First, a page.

“Over its 15-year history, POLITICO has emerged as one of the world’s most-influential news sources, and one of the preeminent models of successful media innovation in the 21st Century. Today, more than 500 journalists at POLITICO and its sibling publication Protocol, launched in 2020, help set the agenda on the most urgent issues dominating the global public policy landscape. With significant revenue derived from high-value business-to-business subscriptions and advertising, the publishing model has produced steady growth and healthy profits, and has a proven strategy for further robust expansion moving forward.”

— More from the WSJ: “The deal is valued at more than $1 billion, according to people familiar with the matter…

“In an interview, Axel Springer CEO MATHIAS DÖPFNER said that Politico and Axel Springer have been holding on-again, off-again deal talks for years. Talks picked up in recent months, Mr. Döpfner said, after Mr. Allbritton indicated to Axel Springer he was willing to sell, and the deal was hashed out quickly over videoconferences.

“Mr. Döpfner said that Axel Springer’s deals in the U.S. for Politico, Business Insider and Morning Brew point to broader designs for the Berlin-based publishing conglomerate. Politico was attractive, he said, because of its 30% profit margin and its reputation for high-quality journalism.

“‘Our ambition is to become the leading digital publisher in the democratic world,’ he said.”


FIRST IN PLAYBOOK — Reps. JOE NEGUSE (D-Colo.) and TOM MALINOWSKI (D-N.J.) are sending a letter to DHS Secretary ALEJANDRO MAYORKAS asking the department to extend temporary protected status to “Afghan parolees who will be paroled into the U.S. amidst the chaos of ongoing evacuations from Kabul, and Afghans in the US on student and visitor visas who face acute threats by the Taliban given their association with the U.S.” The letter

WHERE WE’RE AT — “Taliban say women will be allowed rights despite fears; no proof Bin Laden behind 9/11,” by NBC’s Alexander Smith

VEEP ABROAD — “Kamala Harris Pledges U.S. Help for Afghan Women and Children,” by NYT’s Zolan Kanno-Youngs in Hanoi: “Vice President KAMALA HARRIS said on Thursday that the United States would work with its allies to protect women and children in Afghanistan, as the Taliban takeover forced her to confront troubling historical parallels and diverted attention from her original mission on a five-day trip to Southeast Asia. ‘There’s no question that any of us who are paying attention are concerned about that issue in Afghanistan,’ said Ms. Harris, referring to the protection of women and children in that country.”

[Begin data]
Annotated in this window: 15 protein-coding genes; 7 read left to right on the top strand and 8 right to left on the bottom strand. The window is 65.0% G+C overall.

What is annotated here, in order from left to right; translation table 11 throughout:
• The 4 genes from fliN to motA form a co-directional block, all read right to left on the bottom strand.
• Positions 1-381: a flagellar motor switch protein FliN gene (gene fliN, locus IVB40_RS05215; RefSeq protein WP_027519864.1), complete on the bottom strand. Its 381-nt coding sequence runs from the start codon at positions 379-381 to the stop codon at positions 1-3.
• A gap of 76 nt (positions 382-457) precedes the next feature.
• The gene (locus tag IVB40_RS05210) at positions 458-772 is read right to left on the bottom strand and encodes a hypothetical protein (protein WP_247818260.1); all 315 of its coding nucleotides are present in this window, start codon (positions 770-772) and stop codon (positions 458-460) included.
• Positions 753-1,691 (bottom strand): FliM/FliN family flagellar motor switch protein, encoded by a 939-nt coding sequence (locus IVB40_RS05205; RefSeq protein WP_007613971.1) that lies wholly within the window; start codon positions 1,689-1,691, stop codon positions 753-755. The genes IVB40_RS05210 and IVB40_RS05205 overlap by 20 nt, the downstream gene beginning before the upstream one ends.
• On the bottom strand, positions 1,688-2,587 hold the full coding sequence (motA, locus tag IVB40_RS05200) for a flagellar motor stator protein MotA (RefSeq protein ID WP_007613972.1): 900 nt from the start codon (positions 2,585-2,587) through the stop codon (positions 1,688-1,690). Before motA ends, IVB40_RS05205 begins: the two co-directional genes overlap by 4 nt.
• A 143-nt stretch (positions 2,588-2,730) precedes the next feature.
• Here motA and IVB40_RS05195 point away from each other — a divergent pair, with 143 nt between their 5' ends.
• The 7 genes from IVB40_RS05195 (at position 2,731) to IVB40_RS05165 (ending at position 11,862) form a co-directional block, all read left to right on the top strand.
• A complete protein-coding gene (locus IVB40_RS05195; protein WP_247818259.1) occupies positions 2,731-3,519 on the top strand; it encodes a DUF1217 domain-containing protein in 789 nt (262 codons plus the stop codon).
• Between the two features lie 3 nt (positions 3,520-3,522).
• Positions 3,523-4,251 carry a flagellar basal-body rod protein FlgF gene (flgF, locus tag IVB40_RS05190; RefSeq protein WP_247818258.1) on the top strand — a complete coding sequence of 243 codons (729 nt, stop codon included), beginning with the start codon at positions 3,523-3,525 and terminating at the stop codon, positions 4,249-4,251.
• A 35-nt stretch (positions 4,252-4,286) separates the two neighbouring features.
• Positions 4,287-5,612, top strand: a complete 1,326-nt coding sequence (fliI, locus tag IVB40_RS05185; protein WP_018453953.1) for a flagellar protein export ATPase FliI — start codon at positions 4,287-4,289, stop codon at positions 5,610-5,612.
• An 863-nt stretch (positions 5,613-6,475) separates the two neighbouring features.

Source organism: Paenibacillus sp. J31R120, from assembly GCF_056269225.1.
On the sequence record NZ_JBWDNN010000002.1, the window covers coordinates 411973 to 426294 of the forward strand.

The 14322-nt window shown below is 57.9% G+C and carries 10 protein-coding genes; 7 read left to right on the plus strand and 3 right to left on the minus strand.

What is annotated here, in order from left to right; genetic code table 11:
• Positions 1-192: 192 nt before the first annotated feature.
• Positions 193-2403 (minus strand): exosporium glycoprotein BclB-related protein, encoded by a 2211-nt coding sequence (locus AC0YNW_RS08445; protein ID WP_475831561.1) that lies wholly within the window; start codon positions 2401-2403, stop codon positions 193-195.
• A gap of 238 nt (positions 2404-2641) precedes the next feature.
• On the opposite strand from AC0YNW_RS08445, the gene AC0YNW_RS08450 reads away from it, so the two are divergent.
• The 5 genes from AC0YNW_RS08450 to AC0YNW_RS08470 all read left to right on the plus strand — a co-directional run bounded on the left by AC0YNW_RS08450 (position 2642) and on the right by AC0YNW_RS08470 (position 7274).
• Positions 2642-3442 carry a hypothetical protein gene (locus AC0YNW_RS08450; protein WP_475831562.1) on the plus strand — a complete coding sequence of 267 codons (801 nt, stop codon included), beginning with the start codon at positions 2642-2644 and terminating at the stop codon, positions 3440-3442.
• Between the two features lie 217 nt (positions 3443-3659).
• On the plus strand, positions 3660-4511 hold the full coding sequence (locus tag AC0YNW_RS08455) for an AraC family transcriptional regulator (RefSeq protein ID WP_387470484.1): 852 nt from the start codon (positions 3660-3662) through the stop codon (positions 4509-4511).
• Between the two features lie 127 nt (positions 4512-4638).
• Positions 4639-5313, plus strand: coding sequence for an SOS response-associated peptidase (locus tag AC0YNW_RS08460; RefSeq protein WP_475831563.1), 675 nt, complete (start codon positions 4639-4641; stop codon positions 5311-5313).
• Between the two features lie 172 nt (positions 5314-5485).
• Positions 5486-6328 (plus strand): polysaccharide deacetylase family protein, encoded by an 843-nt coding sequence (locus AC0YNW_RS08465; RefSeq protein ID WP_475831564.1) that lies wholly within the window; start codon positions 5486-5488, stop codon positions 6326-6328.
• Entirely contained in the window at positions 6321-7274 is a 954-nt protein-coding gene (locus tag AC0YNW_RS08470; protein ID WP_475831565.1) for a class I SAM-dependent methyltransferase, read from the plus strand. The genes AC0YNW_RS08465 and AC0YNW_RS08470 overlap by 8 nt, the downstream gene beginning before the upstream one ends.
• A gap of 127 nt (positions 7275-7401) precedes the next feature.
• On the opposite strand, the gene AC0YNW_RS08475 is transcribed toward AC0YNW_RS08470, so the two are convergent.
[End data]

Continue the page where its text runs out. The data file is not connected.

THE UNTOLD GRIEF — “‘Was it worth it?’ A fallen Marine and a war’s crushing end,” by AP’s Claire Galofaro and Russ Bynum in Springville, Tenn.: “She was folding a red sweater when she heard a car door slam, went to the window and realized that a moment she always imagined would kill her was about to be made real: three Marines and a Navy chaplain were walking toward her door, and that could only mean one thing. … Her 19-year-old son was dead, killed fighting the Taliban on Oct. 14, 2010.

“As she watched the news over the last two weeks, it felt like that day happened 10 minutes ago. The American military pulled out of Afghanistan, and all they had fought so hard to build seemed to collapse in an instant. … As thousands crushed into the Kabul airport desperate to escape, Gretchen Catherwood felt like she could feel in her hands the red sweater she’d been folding the moment she learned her son was dead.”


THE CURRENT CRISIS — “Hospitalizations hit 100,000 in United States for first time since January,” by WaPo’s Bryan Pietsch, Jacqueline Dupree and Adela Suliman: “Hospitalizations are highest across the South, where every state in the region has a higher portion of its population currently hospitalized with Covid-19 than the national level, according to a Washington Post database. More than 17,000 people are hospitalized with covid-19 in Florida, which has the most hospitalizations for covid-19 of any state in the country, followed by Texas, which has more than 14,000.”

IN THE COURTS — “GOP bans on school masks draw federal civil rights challenges,” by Michael Stratford: “Disability rights advocates are taking on Republican governors who block school mask requirements, launching a slew of federal civil rights lawsuits that could serve as a blueprint for the Biden administration as it weighs legal options to fight the policies.

“The legal challenges — filed separately in recent weeks against Texas, Florida and South Carolina — argue that those states‘ bans on universal masking in schools run afoul of federal anti-discrimination laws meant to protect children with disabilities. The GOP bans on school mask mandates were already facing a torrent of lawsuits in state courts. … [D]isability rights groups are now charting a separate legal path through the federal courts — which could have sweeping implications if the Biden administration embraces the arguments, as it has already hinted it is considering.”